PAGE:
A Thousand Pardons (NetGalley)
Release date: March 2013
Helen had a gift: she could induce even the most powerful to follow her directive–apologize for their misdeeds, real or imagined. Sincerely, with candor. Without thoughts of manipulation. And as part of a crisis management team at a large public relations firm, she excelled. But despite this talent, Helen couldn’t keep her own crisis at bay.
Husband Ben Armstead’s mid-life crisis was not all that unusual. What might be unusual is the swift trajectory of his downfall: once a successful lawyer living in a posh New York suburb, he finds himself in the space of a year disbarred, charged with DUI and sexual assault, and serving a brief stint in prison. So with the marriage dissolved and the family home on the market, Helen and their daughter Sara escape to a new life in Manhattan hoping to reinvent themselves–which they do with only limited success. Because Helen can’t quite figure out the unspoken rituals of the corporate world and single life. And thirteen-year-old Sarah is still too young to know who she wants to invent herself in to.
The irony that Helen could bring other men to their knees, yet not her husband, is obvious. But it’s also ironic that it is Ben who realizes first that reinvention might not be the cure-all we think it to be–that perhaps returning to the center is where healing takes place. While some readers might think Ben’s answer to his disgrace is too pat (and, in fact, Ben himself didn’t really understand the why of his actions), it felt right to me. What also felt right was the family’s tentative attempts at the end of the novel to rise from the ashes of their collapse.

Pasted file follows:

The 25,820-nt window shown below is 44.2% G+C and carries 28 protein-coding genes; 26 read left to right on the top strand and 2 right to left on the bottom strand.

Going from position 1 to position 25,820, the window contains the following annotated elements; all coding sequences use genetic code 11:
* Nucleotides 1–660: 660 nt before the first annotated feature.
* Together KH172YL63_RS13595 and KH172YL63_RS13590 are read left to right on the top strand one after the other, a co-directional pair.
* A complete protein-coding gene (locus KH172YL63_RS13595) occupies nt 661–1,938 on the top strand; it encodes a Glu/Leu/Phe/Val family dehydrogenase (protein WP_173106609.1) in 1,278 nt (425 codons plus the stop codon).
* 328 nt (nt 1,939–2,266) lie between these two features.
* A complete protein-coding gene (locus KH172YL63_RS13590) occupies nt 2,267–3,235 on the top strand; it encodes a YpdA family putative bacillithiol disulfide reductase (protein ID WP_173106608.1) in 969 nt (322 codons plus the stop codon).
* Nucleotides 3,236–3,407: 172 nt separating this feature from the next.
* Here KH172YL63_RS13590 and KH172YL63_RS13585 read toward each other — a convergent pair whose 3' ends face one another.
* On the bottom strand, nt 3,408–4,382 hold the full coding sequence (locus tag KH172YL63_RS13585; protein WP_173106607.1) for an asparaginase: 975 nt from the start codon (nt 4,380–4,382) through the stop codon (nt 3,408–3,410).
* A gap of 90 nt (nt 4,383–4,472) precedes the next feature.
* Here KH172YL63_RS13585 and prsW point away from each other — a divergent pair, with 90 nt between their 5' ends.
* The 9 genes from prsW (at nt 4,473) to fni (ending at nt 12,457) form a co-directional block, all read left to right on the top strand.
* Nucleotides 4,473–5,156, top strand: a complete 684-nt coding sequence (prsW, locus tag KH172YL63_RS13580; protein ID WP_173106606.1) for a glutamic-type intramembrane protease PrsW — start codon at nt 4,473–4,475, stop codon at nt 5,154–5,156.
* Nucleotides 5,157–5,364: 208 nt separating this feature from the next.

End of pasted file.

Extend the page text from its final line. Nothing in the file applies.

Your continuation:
I was not at all certain why the publisher compared Dee and Thousand Pardons to Jonathan Franzen or Richard Russo. I’ve read both writers and I am off put by what so many readers and reviewers call ‘social commentary’–the characters in both Franzen’s and Russo’s work have few redeeming qualities and they remain mired in their shortcomings. I found Thousand Pardons more comparable to Joyce Carol Oates’ We Were the Mulvaneys–it spoke of healing and hope.